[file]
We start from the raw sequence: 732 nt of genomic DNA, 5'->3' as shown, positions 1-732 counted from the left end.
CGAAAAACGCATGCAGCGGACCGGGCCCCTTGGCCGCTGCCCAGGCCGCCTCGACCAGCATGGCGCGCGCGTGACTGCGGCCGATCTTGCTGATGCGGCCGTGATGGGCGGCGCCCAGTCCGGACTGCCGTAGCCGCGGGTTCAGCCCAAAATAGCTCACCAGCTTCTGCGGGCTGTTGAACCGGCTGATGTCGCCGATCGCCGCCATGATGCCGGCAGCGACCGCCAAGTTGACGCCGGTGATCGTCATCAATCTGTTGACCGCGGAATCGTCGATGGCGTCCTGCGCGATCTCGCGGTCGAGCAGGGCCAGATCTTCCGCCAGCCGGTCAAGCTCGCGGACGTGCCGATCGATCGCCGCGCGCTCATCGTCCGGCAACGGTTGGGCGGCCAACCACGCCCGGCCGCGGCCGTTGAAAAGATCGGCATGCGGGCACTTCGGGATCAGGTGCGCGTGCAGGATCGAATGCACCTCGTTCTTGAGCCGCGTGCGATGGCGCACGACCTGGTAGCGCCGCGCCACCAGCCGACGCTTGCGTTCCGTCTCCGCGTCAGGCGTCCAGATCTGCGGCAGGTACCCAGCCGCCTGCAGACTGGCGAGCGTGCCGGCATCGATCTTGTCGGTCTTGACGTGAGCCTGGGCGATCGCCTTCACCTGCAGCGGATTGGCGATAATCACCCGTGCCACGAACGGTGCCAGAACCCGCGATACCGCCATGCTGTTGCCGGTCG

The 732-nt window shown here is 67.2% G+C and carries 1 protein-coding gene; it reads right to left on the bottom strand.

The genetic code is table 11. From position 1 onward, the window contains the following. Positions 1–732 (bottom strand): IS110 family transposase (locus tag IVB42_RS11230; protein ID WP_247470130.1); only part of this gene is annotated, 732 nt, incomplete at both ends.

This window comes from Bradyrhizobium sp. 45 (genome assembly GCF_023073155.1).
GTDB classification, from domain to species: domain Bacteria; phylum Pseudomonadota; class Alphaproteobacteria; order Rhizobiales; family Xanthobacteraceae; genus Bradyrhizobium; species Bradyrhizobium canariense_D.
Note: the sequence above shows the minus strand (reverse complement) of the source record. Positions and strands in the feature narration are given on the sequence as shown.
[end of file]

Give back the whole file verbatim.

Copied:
We start from the raw sequence: 732 nt of genomic DNA, 5'->3' as shown, positions 1-732 counted from the left end.
CGAAAAACGCATGCAGCGGACCGGGCCCCTTGGCCGCTGCCCAGGCCGCCTCGACCAGCATGGCGCGCGCGTGACTGCGGCCGATCTTGCTGATGCGGCCGTGATGGGCGGCGCCCAGTCCGGACTGCCGTAGCCGCGGGTTCAGCCCAAAATAGCTCACCAGCTTCTGCGGGCTGTTGAACCGGCTGATGTCGCCGATCGCCGCCATGATGCCGGCAGCGACCGCCAAGTTGACGCCGGTGATCGTCATCAATCTGTTGACCGCGGAATCGTCGATGGCGTCCTGCGCGATCTCGCGGTCGAGCAGGGCCAGATCTTCCGCCAGCCGGTCAAGCTCGCGGACGTGCCGATCGATCGCCGCGCGCTCATCGTCCGGCAACGGTTGGGCGGCCAACCACGCCCGGCCGCGGCCGTTGAAAAGATCGGCATGCGGGCACTTCGGGATCAGGTGCGCGTGCAGGATCGAATGCACCTCGTTCTTGAGCCGCGTGCGATGGCGCACGACCTGGTAGCGCCGCGCCACCAGCCGACGCTTGCGTTCCGTCTCCGCGTCAGGCGTCCAGATCTGCGGCAGGTACCCAGCCGCCTGCAGACTGGCGAGCGTGCCGGCATCGATCTTGTCGGTCTTGACGTGAGCCTGGGCGATCGCCTTCACCTGCAGCGGATTGGCGATAATCACCCGTGCCACGAACGGTGCCAGAACCCGCGATACCGCCATGCTGTTGCCGGTCG

The 732-nt window shown here is 67.2% G+C and carries 1 protein-coding gene; it reads right to left on the bottom strand.

The genetic code is table 11. From position 1 onward, the window contains the following. Positions 1–732 (bottom strand): IS110 family transposase (locus tag IVB42_RS11230; protein ID WP_247470130.1); only part of this gene is annotated, 732 nt, incomplete at both ends.

This window comes from Bradyrhizobium sp. 45 (genome assembly GCF_023073155.1).
GTDB classification, from domain to species: domain Bacteria; phylum Pseudomonadota; class Alphaproteobacteria; order Rhizobiales; family Xanthobacteraceae; genus Bradyrhizobium; species Bradyrhizobium canariense_D.
Note: the sequence above shows the minus strand (reverse complement) of the source record. Positions and strands in the feature narration are given on the sequence as shown.